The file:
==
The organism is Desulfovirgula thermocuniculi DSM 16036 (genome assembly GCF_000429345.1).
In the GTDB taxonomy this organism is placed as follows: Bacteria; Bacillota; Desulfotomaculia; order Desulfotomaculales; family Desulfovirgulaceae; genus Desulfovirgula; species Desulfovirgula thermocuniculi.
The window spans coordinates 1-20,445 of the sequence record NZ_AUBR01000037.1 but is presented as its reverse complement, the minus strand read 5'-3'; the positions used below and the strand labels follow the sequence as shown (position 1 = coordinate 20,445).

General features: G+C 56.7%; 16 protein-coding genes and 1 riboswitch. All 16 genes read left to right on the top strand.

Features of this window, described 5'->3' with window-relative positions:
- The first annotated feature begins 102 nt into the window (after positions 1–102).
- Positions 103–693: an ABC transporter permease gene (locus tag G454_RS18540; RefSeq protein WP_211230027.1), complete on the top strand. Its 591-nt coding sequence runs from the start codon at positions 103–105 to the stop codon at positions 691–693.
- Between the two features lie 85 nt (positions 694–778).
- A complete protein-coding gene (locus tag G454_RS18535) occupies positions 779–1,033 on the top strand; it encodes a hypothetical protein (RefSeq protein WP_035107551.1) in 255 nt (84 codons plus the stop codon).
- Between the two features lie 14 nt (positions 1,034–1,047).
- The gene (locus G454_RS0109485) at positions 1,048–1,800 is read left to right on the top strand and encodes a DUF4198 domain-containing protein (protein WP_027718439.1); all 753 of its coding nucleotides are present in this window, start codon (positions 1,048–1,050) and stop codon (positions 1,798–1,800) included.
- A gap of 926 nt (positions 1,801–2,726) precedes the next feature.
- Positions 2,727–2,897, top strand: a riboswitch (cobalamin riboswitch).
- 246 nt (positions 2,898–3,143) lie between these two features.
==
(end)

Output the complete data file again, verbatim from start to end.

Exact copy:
The organism is Desulfovirgula thermocuniculi DSM 16036 (genome assembly GCF_000429345.1).
In the GTDB taxonomy this organism is placed as follows: Bacteria; Bacillota; Desulfotomaculia; order Desulfotomaculales; family Desulfovirgulaceae; genus Desulfovirgula; species Desulfovirgula thermocuniculi.
The window spans coordinates 1-20,445 of the sequence record NZ_AUBR01000037.1 but is presented as its reverse complement, the minus strand read 5'-3'; the positions used below and the strand labels follow the sequence as shown (position 1 = coordinate 20,445).

General features: G+C 56.7%; 16 protein-coding genes and 1 riboswitch. All 16 genes read left to right on the top strand.

Features of this window, described 5'->3' with window-relative positions:
- The first annotated feature begins 102 nt into the window (after positions 1–102).
- Positions 103–693: an ABC transporter permease gene (locus tag G454_RS18540; RefSeq protein WP_211230027.1), complete on the top strand. Its 591-nt coding sequence runs from the start codon at positions 103–105 to the stop codon at positions 691–693.
- Between the two features lie 85 nt (positions 694–778).
- A complete protein-coding gene (locus tag G454_RS18535) occupies positions 779–1,033 on the top strand; it encodes a hypothetical protein (RefSeq protein WP_035107551.1) in 255 nt (84 codons plus the stop codon).
- Between the two features lie 14 nt (positions 1,034–1,047).
- The gene (locus G454_RS0109485) at positions 1,048–1,800 is read left to right on the top strand and encodes a DUF4198 domain-containing protein (protein WP_027718439.1); all 753 of its coding nucleotides are present in this window, start codon (positions 1,048–1,050) and stop codon (positions 1,798–1,800) included.
- A gap of 926 nt (positions 1,801–2,726) precedes the next feature.
- Positions 2,727–2,897, top strand: a riboswitch (cobalamin riboswitch).
- 246 nt (positions 2,898–3,143) lie between these two features.